Maybe we should’ve seen something like this occurring as its distant other record-holding sibling, Black Widow, had a tumbling 67% drop off in its subsequent weekend due to many folks exploiting its release on Disney+ Premier Access and pirating becoming another case online. Five Nights at Freddy’s took a harsh drop of 76% in its second weekend ($19.4 million), which may have folks concerned about its legs. Still, we do have to acknowledge that the feature has remained intact on Peacock to stream at homesteads, and some folks are already tossing its clips and entire runtime online. Universal and Blumhouse’s select feature has passed $113 million domestically and $215 million globally (on a $20 million budget), so no one is losing sleep over this commercial success.
The stirring question is whether the feature falls into another Tomb Raider series trap, aka the superior sequel to the mediocre predecessor stumbles because audiences didn’t really enjoy the first one, or whether fans got what they wanted for an FNAF movie and will gladly see more follow-ups. The latter seems more confident due to the expansive lore and the current trend on Rotten Tomatoes, where “critics don’t kill the intentions of casual/diehard viewers to witness such a spectacle.” Remember, it has already flung its numbers past other horror films of the year domestically, like M3GAN, Scream VI, and The Nun II. At this pace, it will still be running past Get Out to become the highest-earning film under Blumhouse’s banner, so poor legs or not, it’s an unbridled success.
In other (soft) news for the weekend, The Eras Tour legged beautifully in its fourth weekend with $13.5 million added to its resume. It is over $215 million as well, another success story for the highest-grossing concert film domestically. Killers of the Flower Moon had a better weekend, dipping 25% to take in $7 million. It currently sits at $109.1 million worldwide, but it is a far cry for a number to justify its $200 million budget. Apple will learn its lesson, hopefully, once they get an IP under their belt to utilize against the other major Hollywood studios.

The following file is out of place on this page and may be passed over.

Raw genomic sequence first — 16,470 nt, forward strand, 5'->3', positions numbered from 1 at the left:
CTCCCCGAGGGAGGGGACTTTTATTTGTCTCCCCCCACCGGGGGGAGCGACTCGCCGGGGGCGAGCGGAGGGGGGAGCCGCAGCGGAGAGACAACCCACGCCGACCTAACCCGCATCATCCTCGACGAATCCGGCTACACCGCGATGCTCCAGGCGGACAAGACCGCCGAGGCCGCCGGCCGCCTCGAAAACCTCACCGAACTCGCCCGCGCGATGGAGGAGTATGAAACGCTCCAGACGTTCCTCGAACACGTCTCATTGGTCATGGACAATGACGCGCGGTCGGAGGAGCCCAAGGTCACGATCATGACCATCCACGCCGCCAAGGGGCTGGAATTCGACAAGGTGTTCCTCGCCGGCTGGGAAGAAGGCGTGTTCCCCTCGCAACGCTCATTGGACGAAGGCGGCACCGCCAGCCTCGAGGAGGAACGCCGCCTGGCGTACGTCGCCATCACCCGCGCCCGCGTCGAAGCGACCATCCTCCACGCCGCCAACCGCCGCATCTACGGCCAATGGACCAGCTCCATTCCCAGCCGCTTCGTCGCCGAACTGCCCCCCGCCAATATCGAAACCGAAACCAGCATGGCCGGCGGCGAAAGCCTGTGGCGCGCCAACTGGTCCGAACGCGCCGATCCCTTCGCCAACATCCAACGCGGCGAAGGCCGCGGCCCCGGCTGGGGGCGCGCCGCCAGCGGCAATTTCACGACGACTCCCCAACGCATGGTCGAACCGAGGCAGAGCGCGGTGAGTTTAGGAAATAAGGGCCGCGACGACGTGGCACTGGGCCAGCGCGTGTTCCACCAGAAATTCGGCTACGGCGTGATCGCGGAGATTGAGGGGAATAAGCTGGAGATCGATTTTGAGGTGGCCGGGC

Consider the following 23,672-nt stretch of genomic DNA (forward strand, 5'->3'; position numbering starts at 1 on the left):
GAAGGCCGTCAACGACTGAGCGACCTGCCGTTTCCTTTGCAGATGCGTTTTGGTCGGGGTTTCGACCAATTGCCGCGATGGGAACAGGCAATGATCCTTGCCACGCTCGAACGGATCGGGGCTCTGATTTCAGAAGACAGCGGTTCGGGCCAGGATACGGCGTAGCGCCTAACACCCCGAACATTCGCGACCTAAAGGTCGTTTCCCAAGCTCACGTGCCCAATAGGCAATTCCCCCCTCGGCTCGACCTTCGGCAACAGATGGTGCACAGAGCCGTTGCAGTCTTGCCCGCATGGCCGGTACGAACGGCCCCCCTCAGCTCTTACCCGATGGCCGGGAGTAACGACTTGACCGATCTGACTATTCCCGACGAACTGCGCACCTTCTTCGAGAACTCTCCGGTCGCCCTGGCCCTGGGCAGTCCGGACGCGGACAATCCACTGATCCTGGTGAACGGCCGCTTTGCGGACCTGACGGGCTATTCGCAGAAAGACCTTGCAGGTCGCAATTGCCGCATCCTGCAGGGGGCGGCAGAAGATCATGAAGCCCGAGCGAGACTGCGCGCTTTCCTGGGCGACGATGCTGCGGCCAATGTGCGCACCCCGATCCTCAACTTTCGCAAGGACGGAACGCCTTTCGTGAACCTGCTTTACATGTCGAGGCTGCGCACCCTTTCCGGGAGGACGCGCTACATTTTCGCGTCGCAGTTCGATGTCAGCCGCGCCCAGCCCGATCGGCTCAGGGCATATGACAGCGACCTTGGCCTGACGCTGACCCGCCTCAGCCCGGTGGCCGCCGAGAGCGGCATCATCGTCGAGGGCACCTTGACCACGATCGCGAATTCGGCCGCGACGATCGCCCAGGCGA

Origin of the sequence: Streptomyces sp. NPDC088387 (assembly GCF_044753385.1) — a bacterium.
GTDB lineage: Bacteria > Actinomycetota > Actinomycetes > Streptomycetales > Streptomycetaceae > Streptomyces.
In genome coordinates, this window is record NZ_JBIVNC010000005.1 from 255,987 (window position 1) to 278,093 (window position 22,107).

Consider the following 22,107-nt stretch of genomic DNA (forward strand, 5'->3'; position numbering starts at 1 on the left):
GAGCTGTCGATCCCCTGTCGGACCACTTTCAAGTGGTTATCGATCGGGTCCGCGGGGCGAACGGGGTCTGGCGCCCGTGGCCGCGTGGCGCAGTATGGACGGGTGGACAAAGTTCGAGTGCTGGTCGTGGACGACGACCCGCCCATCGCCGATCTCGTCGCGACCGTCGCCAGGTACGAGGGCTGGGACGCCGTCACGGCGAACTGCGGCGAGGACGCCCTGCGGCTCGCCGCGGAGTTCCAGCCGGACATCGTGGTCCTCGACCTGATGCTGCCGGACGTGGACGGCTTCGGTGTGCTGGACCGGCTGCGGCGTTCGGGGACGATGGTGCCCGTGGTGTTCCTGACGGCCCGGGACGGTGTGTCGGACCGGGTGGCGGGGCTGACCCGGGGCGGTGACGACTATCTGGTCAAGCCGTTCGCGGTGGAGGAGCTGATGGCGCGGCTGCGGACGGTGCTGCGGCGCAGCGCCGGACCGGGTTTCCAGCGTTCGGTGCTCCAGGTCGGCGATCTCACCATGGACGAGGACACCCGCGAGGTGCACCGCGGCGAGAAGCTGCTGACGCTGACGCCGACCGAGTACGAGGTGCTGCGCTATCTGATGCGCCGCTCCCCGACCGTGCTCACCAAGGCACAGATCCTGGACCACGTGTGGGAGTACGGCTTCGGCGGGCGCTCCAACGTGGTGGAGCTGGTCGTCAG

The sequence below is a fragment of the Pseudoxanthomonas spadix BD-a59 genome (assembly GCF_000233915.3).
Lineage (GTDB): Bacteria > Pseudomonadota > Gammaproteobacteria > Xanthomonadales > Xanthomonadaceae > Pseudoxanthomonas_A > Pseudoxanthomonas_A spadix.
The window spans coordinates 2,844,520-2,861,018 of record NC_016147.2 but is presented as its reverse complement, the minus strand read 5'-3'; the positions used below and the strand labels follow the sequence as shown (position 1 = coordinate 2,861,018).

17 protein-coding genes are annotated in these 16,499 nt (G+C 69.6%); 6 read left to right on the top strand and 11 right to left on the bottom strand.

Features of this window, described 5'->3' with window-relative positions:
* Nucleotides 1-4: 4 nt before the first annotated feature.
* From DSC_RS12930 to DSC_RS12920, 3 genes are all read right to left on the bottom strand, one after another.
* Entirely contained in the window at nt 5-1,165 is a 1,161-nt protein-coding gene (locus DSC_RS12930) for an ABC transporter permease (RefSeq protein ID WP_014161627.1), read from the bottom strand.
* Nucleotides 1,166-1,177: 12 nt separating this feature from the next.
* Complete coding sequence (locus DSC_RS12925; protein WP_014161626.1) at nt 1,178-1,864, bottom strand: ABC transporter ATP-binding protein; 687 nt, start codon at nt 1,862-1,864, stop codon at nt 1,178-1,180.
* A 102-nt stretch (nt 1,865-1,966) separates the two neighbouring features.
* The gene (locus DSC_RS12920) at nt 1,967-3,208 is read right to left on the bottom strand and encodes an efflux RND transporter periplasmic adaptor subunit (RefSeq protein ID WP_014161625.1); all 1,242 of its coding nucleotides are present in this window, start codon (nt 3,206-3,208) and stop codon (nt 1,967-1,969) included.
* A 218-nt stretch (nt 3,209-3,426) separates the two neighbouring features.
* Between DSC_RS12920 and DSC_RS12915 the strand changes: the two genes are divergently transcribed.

Priscilla from A24 took in a better-than-hoped $5 million as it expanded to 1,359 theaters ($3,741 per theater). Sofia Coppola’s feature delicately mixes love and fame while bringing another take on Elvis. And fifth place belonged to newcomer Radical, taking in $2.73 million.
The Exorcist: Believer has passed $125 million globally, After Death will pass $10 million domestically later this week, and PAW Patrol: The Mighty Movie will pass $170 million by the end of this sentence. Freelance has crashed with less than $5 million globally on a $40 million budget; it’s one of those features that should’ve gone straight to DVD and is another reminder to never prevent comedy veterans like John Cena and Alison Brie from showcasing their talents.
Next weekend sees the release of The Marvels, Dream Scenario, Your Lucky Day, It’s a Wonderful Knife, and Manodrome.